4. Part of the difficulty of cryptic crosswords is that the instruction to do something can be before or after the word that the instruction is applied to.

    Case in point, 14 across, where the anagram instruction is after the words that are being de-anagrammed:

    14 across: Warrant bribe bucks where the buck stops? (6, 6)

    If that’s OK, “Understood skin” and “Skin understood” have to be cryptic equivalents as well.

  5. AS

    I wrote above that there are crossword clues where the verb trails, but the grammar still should be correct.

    The plural “s” makes “bribe bucks” and “buck stops” different to “understood skin”.

  6. Nah, don’t agree.

    Taking what looks to be a noun and turning it into an instruction as a verb is standard cryptic crossword practice.

    So “Understood skin to be familiar” read as a complete clue has “skin” as a noun, but, as noted, “skin” is a verb when read cryptically.

    I think when you read a clue as a complete clue it should make sentence-sense, but when you read a clue cryptically it only needs to make cryptic-sense, which means the words themselves can retain their ambiguity.

    Words that can play multiple grammatical roles garner their specific grammatical role only in complete sentences. When that same word is not in a complete sentence, it retains its ambiguity.

    So in “understood skin to be familiar”, “skin” is definitely a noun.

    In “understood skin”, which is not a complete sentence, “skin” can be either verb or noun because there is nothing else that constricts its possible construal. So, in this case, it can be read as a verb, and without the rest of the clue being of any consequence.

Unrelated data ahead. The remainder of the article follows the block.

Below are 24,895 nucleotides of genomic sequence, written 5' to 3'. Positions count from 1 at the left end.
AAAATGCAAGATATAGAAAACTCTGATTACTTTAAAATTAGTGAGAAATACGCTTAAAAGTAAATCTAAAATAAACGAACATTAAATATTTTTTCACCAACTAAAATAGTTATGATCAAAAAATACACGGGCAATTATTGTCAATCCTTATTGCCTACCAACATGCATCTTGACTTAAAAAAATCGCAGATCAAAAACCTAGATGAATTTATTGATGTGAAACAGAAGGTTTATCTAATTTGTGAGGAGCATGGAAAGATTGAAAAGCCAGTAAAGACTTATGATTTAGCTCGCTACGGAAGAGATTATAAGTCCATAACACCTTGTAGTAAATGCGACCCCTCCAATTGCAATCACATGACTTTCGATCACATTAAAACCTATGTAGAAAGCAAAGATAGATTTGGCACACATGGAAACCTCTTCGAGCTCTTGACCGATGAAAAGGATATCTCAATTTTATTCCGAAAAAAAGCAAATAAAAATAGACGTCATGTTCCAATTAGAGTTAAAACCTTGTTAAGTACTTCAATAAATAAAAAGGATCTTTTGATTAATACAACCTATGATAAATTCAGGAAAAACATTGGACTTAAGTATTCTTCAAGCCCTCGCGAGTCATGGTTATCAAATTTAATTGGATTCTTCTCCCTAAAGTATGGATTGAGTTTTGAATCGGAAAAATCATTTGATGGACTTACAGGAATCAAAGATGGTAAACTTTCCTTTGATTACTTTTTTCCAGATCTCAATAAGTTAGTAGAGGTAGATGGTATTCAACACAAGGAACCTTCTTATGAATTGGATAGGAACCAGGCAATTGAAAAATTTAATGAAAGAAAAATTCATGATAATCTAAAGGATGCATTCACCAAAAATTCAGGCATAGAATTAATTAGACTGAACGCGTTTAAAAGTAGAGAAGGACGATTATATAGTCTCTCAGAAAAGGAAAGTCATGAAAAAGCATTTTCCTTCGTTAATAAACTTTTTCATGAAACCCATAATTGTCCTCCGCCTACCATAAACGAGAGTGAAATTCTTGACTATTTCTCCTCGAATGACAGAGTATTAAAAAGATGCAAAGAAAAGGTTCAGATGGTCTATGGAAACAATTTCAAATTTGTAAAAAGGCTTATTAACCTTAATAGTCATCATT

7. AS

    Sorry, but I guess we’ll have to agree to disagree.

    I fully understand the intention of the clue, that’s why I didn’t call it DA Bullshit.

    The fact it relies on

    But the way “skin” relies on cryptic ambiguity rather than correct sentence structure is what relegates it from DA Gold. For me. But for Yoda not.

  8. Yoda is Sardinian.

    True story.

    Read this:

    For Italian fans of the Star Wars series, especially children, Yoda is often referred as “The Sardinian One” or “The One Who Speaks Sardinian”. This is due to the fact that once translated into Italian, Yoda’s manner of speaking is very close to the Sardinian accent that in Italy is considered humorous, even if slightly ridiculous.

    From here: http://au.gamespot.com/pages/unions/read_article.php?topic_id=23870961&union_id=1816

    More proof that Yoda is Sardinian: Sardinians are famous for being among the longest-lived of all people. They even get studied because they just keep on living.

    More info here: http://cclblog.wordpress.com/2008/09/05/sardonic-sardinians-live-long-lives/

  9. AS, I agree with TT.

    “Warrant bribe bucks where the buck stops?” is an example of a clue where
    the grammar is sound for both the surface gloss and the cryptic charade.
    When interpreted as a charade, the first three words can be read as:
    “warrant bribe” bucks
    where “bucks” is the present tense of the verb “buck”. “jumps” or “hops” etc.
    would be other reasonable verbs to use in place of “bucks”, but “bucks” works
    in well with the surface reading. But the key is that it is grammatically sound.